There’s been no shortage of discussion involving self-driving cars, lately. Ever since Tesla debuted its Autopilot system, the whole idea of autonomous driving has become even more real than we could have previously imagined. BMW, as well as us and several other automakers and publications, have talked a lot about the pitfalls of autonomous driving and how it could potentially be unsafe. We’ve also talked about how most enthusiasts are against the idea of self-driving cars, preferring to drive themselves. But we haven’t talked much about the great potential for the autonomous vehicle.

Tesla's Autopilot system
Tesla’s Autopilot system

BMW recently held an event in which experts discussed the idea of autonomy in the auto industry, as well as artificial intelligence, and the potential for such technology. The biggest pro of self-driving cars will be safety, as 90 percent of the car crashes worldwide are due to human error. Eliminating the human from that scenario should greatly reduce that number, at least that’s the idea. We don’t know what sort of percentages computer error would make up for and won’t know until autonomous cars are being used on a very large scale. However, it’s worth trying to see if it can save lives. Although, according to BMW’s studies, only 1 percent of car crashes are caused by technical difficulties, showing that computers and technology are far more reliable than humans. So deaths should dramatically decrease.

Another benefit of autonomous driving would be help for the elderly or disabled. Anyone who’s been stuck behind a 90 year old driving a gold Buick understands exactly how much better life would be if said elderly were replaced by a machine. It could also help a disabled person, who can’t drive on their own, to get around without the need of someone else. Giving a disabled person their personal capability and freedom back is genuinely a wonderful thing and I’m sure anyone who needs to currently rely on a driver would love to have an autonomous vehicle.


Then there’s the idea of car sharing, which we’ve already heard quite a lot about. There are theories going around that in the next 20 or 30 years, no one will actually own a car, but we’ll all be sharing cars. Shoot me the day that happens, but there are some benefits to car sharing on a small scale. Imagine, instead of taxis or Uber drivers, autonomously shared cars are available all over major cities, allowing people to use autonomous vehicles and leave them when they’re done with them for another person.  Sort of like little robotic chauffeurs. Though I think I can safely say that all of us enthusiasts would rather actually own a car than share one with anyone else.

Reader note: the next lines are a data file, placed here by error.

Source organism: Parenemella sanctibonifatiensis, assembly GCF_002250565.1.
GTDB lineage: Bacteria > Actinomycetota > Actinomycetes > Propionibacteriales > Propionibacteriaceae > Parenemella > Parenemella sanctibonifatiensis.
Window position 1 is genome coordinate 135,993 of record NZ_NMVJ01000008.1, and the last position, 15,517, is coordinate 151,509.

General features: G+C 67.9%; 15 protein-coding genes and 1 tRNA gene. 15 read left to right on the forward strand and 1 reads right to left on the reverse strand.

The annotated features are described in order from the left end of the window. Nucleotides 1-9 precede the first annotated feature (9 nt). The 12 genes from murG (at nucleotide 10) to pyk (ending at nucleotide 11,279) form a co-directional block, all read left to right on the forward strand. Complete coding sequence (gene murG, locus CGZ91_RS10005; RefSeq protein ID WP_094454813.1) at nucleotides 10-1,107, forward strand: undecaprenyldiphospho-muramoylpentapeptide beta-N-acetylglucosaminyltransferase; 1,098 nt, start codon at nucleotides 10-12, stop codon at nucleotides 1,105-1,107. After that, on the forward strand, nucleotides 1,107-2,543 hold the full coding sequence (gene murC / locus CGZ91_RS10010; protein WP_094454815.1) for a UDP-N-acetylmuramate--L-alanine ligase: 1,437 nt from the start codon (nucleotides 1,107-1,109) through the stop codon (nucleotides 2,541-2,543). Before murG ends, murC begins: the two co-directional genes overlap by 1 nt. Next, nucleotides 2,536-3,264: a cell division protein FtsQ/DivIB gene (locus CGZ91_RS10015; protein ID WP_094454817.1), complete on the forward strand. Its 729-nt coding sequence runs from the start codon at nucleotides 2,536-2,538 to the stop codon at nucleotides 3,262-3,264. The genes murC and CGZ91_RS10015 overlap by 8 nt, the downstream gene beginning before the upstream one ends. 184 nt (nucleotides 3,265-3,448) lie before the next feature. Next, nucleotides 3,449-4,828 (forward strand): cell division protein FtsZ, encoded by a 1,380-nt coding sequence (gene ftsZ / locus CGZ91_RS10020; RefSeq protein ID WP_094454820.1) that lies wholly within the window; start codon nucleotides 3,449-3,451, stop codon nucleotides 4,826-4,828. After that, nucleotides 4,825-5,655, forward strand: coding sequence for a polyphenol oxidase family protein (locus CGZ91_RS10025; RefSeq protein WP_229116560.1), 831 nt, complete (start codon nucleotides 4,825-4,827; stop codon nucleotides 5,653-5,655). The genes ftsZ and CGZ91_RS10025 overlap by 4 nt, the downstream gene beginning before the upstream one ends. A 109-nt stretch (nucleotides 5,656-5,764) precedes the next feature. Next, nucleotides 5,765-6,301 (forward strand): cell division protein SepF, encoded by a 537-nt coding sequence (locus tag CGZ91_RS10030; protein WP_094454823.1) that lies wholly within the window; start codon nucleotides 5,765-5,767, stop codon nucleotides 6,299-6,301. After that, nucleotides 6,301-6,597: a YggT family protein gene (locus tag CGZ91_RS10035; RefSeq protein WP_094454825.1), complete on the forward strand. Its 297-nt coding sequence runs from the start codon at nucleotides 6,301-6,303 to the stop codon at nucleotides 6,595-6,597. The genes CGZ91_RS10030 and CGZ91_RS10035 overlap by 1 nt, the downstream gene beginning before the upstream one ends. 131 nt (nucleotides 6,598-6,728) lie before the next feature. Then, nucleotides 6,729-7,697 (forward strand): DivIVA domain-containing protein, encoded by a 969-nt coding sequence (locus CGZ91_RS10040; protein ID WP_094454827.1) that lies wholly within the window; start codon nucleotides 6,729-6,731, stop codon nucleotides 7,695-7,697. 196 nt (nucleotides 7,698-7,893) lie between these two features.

Admittedly, there are some drawbacks. Right now, companies like Uber are credited with creating a lot of new jobs, which is fantastic, but autonomy and car sharing could eliminate so many jobs. Would you need taxi, limo or bus drivers if all of those vehicles could be replaced by autonomous versions? No, so all of those jobs would be lost, creating quite a bit of unemployment. There’s also the fear of large-scale damage. Say a network that controls or communicates with these autonomous cars crashes, even for just a brief moment, there could be hundreds of cars that crash at a time. Or if a network was hacked, they could be made to crash on a large scale. So there are some vulnerabilities.


However, there’s an expression that I absolutely loath and it’s usually said when new technologies or developments are invented that may add complication to something while improving it and it goes something like”Well, that’s just one more thing that can break”. I hate when people say that because it’s such a close-minded thing to say. If engineers or scientists had that mindset, there’d be no progress in anything, ever. So just because there can be flaws with a new technology, or a possibility of failure, doesn’t mean it isn’t worth pursuing. Autonomous cars have quite a large potential to be incredible in certain areas and applications. I don’t want a fully autonomous car, as I like to drive, but having them exist for certain applications is certainly something that would bring more good than harm.